Monday, June 11 -- We stopped at Rockaway Beach, Oregon, this morning to look for sand dollars but were unable to find any....dang. It was fun looking anyway! We did see Twin Rocks which aren't really twins at all.
We then stopped at the Tillamook Cheese Factory.
This place has factory tours down to a science. The Tillamook Cheese Factory, often called a “Cheese Lover's Paradise,” welcomes nearly one million visitors each year.
The free, self-guided tour gives you a look from the second-story observation area of the cheesmaking room and packaging line, with videos, historical displays and interactive kiosks along the way.
We were fortunate to view the packing process for about 15 minutes before they shut down the line for a break. It's really a very interesting process to watch them cut the 40-pound blocks into the different sizes for packaging.
Each of the eight stainless steel cheese vats holds approximately 53,500 pounds of fresh milk. It takes TEN pounds of milk to make ONE pound of Tillamook cheese.
After you see the how it's made, you are free to head downstairs to the sample area. They have about a half dozen types of cheese on the counter for free bites. Of course, all the different cheeses are available to purchase in the company store.
To be honest with our readers, we were a little disappointed with the Tillamook Cheese Factory tour. It gets really hipped-up and in our opinion it isn't anything special. But what do we know....a million visitors a year tour this place!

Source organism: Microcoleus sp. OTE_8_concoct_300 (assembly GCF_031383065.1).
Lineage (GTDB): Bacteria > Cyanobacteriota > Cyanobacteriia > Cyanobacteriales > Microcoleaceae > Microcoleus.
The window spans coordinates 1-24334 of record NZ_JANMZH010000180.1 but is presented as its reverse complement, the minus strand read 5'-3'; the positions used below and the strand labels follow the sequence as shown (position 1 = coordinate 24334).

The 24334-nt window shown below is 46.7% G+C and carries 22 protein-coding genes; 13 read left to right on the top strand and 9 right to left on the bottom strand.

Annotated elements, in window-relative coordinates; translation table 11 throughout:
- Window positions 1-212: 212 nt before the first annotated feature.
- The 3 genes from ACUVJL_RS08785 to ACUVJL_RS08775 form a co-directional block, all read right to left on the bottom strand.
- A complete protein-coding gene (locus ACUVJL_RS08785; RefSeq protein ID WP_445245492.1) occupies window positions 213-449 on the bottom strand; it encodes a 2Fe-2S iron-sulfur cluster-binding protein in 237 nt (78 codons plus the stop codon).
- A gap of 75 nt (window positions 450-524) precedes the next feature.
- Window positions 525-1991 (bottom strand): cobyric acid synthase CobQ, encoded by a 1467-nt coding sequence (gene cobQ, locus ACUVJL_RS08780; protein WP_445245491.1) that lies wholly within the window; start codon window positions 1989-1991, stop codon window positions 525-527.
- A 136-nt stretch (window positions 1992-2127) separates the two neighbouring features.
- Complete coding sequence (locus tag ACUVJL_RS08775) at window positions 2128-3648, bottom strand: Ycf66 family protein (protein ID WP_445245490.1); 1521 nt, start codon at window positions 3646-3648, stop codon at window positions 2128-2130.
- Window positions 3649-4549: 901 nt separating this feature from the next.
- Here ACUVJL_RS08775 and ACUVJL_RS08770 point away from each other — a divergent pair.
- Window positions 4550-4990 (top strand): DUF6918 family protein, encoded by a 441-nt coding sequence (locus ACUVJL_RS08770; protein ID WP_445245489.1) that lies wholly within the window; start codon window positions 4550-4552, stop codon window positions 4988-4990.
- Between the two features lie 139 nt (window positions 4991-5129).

We then drove down Cape Meares to see Big Spruce.
It's just a short hike through a pretty amazing forest of giant Spruce Trees to see this giant.
Another amazing "small find” here on the Oregon coast.
Cape Meares State Scenic Viewpoint was our next stop. Again Wildlife Volunteers had viewing scopes set-up to see nesting Cormorant in the cliffs off the coast. Also, there were hundreds of Common Murre swimming in the water. An eagle was in the area and these birds fled their nesting areas for the safety of the open water.
We then hiked the path down to the Cape Meares Lighthouse. This is Oregon's shortest lighthouse standing only 38 feet atop Cape Meares and 217 feet above the ocean. It has a rotating eight-sided Fresnel lens that was first lit on or about January 1, 1890. The beam is visible to ships 21 miles away.
We wanted to take the tour, but it was all booked.
On our way back to the parking lot, we took a side path to Octopus Tree. This popular attraction is an unusually large Sitka spruce aptly named for its unique shape. And yes, it has a unique resemblance to an octopus.
Thanks for stopping by. Hope to see y'all back real soon. Have a great day!